Noise-canceling construction reducing jet noise for some Highline District schools
BURIEN, Wash. - Many teachers in the Highline School District may be used to asking students to be quiet in class, but there's not much they can do about jet noise from nearby Sea-Tac International Airport.
The district says new "noise-canceling" construction will make a difference this year, but much of that work almost didn't happen.
"It was loud in this building before, really loud," Scott Logan from the Highline School District, said about the cafeteria at Mount Rainier High School.
Now the windows are even thicker.
"It's specially formulated to muffle the noise from the airplanes going over head," he said.
Noise-canceling elements were incorporated throughout the building's construction. A lot of work was funded by a combined agreement between a voter-approved bond, the Port of Seattle and the Federal Aviation Administration (FAA).
The group reached a plan to spend millions in noise mitigation work on several schools.
But them the FAA decreased the boundaries for what they considered the area affected by the jet noise.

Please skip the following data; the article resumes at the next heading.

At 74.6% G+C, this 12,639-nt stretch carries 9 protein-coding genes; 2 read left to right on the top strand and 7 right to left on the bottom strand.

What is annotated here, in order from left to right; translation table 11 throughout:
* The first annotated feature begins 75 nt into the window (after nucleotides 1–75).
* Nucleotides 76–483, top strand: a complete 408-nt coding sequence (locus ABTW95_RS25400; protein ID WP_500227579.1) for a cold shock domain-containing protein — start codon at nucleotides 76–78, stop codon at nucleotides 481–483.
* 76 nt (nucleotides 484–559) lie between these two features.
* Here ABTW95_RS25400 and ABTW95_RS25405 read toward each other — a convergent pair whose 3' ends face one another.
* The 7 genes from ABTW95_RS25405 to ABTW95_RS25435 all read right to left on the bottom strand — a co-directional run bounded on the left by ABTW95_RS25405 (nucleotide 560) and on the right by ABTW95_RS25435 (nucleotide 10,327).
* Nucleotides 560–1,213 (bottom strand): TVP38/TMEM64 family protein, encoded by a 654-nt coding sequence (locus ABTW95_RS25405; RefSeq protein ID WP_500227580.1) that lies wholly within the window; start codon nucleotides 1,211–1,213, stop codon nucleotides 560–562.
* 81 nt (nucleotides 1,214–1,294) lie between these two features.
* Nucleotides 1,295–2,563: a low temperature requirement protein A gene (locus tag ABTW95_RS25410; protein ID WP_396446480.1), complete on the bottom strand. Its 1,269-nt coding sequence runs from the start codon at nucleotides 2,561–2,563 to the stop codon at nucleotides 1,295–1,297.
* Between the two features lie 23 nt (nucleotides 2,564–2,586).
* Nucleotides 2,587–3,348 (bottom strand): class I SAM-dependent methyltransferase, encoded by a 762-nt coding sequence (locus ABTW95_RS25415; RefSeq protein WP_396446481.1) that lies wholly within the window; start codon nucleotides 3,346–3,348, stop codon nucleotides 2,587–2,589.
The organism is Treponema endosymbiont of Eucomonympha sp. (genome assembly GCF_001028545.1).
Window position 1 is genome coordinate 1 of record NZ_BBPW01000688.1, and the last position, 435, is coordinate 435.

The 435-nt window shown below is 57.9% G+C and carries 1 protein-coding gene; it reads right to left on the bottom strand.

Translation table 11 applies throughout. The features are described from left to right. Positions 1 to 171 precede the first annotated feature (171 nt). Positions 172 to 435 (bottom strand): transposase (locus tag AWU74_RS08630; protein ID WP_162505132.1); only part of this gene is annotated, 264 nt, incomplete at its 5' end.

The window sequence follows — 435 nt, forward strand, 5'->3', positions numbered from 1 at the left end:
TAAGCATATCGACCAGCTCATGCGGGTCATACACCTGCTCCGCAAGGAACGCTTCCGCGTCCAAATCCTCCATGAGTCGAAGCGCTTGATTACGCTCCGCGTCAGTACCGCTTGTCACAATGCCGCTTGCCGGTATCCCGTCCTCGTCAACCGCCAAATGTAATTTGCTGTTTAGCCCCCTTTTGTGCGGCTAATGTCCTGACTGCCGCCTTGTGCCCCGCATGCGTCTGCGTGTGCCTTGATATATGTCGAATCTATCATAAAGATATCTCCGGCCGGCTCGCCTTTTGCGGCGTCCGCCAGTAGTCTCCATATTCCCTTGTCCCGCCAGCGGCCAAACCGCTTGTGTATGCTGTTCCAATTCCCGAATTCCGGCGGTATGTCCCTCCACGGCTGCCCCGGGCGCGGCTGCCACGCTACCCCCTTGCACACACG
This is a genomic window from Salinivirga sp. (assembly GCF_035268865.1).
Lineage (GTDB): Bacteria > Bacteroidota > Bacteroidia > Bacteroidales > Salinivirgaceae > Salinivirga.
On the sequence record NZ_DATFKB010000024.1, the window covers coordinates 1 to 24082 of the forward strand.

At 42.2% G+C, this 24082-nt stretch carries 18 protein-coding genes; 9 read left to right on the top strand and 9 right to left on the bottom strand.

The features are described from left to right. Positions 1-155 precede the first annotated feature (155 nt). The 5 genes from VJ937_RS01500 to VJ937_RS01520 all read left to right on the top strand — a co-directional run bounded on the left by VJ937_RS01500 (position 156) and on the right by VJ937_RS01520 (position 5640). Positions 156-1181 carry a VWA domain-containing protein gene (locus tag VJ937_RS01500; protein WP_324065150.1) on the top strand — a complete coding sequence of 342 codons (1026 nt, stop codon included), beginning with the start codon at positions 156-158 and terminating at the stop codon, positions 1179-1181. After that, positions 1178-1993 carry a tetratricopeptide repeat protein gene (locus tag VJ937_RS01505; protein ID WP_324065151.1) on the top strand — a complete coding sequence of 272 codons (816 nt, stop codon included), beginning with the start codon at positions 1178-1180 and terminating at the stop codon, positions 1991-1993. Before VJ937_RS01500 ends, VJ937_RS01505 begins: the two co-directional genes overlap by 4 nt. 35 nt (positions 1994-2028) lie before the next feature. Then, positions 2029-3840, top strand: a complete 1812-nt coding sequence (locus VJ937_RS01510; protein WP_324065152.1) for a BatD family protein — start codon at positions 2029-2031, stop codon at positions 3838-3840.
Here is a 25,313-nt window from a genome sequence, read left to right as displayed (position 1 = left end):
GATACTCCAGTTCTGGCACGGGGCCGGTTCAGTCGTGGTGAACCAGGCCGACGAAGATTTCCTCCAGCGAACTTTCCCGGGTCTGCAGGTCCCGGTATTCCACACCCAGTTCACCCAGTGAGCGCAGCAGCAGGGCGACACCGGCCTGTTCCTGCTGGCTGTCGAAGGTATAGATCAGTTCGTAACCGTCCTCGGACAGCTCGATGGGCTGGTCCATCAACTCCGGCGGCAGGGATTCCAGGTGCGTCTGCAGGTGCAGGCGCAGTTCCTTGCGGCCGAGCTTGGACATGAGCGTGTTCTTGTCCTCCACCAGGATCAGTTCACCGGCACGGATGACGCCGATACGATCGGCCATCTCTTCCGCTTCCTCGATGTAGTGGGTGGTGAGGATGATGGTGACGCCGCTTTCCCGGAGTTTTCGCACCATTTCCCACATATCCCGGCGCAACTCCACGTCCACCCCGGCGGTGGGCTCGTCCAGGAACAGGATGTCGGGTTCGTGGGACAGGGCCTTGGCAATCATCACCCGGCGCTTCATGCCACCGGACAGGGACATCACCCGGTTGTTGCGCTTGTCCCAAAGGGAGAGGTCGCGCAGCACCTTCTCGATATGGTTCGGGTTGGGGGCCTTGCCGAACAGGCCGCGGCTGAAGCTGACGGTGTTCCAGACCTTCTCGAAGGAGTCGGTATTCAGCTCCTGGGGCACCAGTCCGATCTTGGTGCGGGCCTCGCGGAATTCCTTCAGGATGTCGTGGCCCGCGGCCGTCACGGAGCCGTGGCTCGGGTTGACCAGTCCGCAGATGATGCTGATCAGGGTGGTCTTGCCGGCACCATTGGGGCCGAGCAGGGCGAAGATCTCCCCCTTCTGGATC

"To go out and campaign and pass a bond first of all, is a lot of work, second of all, to then change the number after the bond is passed is a hard pill to swallow," said Logan.
One reason for the decision was new jets are now quieter. The change would have cost the district millions of dollars it was counting on for school construction.
"The amount of dollars that were at risk for the two projects that qualified for this bond was $18 million on the FAA's side. That $18 million is not a hole we can magically fill," said Logan.
In May, U.S. Congressman Adam Smith and U.S. Senator Maria Cantwell worked to keep the FAA to their original funding promise.
Logan said new jets may be quieter by those are not the only aircraft flying. Airport officials said traffic at Sea-Tac us up 41-percent in just the last five years.